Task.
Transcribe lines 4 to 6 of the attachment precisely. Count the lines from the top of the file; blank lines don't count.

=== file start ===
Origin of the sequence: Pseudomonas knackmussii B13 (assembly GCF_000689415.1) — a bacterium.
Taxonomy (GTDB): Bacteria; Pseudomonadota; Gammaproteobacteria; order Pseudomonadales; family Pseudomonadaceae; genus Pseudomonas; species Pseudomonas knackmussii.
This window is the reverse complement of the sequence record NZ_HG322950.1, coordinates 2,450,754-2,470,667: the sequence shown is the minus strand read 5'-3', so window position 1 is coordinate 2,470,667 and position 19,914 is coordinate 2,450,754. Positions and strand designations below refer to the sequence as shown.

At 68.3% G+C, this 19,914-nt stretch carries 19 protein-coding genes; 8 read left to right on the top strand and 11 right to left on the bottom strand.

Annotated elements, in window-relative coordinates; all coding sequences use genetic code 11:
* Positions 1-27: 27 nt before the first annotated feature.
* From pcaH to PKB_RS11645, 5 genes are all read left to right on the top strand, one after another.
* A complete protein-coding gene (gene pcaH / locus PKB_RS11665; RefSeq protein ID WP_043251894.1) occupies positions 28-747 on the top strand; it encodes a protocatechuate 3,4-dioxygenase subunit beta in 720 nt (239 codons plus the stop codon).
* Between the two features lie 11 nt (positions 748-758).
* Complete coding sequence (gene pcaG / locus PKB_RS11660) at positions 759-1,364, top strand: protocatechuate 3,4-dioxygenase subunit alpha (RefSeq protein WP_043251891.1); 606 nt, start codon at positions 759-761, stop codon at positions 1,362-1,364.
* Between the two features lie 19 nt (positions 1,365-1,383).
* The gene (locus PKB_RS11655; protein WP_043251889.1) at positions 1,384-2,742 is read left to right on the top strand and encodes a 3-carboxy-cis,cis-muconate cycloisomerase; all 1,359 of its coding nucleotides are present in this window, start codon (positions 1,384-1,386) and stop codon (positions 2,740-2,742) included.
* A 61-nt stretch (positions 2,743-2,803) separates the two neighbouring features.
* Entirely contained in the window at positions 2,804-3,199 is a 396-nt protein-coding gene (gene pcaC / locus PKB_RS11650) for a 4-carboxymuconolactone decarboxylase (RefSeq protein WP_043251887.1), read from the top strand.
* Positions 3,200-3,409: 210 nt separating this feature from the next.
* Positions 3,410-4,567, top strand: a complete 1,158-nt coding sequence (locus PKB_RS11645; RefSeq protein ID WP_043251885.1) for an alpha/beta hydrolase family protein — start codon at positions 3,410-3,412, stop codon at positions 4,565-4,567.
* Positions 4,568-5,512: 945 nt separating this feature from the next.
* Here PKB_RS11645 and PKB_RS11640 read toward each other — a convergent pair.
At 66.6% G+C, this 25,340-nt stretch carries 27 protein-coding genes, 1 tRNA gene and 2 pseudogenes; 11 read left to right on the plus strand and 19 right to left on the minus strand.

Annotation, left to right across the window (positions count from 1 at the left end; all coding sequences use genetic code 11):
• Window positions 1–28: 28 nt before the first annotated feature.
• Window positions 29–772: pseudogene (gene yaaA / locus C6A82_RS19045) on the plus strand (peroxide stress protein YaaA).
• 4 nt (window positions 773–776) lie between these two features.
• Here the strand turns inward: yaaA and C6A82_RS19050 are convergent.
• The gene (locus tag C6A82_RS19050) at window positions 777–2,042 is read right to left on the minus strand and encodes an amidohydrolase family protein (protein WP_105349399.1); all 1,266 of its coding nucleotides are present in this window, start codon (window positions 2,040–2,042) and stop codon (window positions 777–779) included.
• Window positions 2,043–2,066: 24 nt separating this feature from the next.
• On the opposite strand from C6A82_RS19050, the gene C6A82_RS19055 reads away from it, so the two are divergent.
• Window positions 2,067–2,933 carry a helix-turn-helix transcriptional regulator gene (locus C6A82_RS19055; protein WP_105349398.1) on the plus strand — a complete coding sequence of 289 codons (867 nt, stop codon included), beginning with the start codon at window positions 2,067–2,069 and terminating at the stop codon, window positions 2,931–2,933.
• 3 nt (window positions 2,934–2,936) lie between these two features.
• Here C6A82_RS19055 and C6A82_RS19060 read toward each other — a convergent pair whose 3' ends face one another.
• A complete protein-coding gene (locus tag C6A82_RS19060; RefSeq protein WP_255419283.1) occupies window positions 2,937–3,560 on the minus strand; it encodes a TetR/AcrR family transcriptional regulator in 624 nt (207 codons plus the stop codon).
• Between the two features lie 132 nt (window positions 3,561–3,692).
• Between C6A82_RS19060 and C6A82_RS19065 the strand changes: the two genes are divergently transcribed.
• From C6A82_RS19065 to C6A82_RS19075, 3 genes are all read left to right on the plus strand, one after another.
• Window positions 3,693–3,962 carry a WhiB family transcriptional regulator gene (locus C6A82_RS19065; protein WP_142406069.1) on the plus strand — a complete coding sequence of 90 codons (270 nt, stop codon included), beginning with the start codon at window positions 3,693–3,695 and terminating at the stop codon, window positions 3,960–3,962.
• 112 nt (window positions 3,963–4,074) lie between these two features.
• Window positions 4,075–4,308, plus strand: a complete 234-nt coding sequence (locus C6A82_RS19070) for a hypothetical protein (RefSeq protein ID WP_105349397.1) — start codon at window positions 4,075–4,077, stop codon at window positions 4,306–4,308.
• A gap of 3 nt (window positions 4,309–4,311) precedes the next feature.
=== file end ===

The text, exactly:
At 68.3% G+C, this 19,914-nt stretch carries 19 protein-coding genes; 8 read left to right on the top strand and 11 right to left on the bottom strand.

Annotated elements, in window-relative coordinates; all coding sequences use genetic code 11:
* Positions 1-27: 27 nt before the first annotated feature.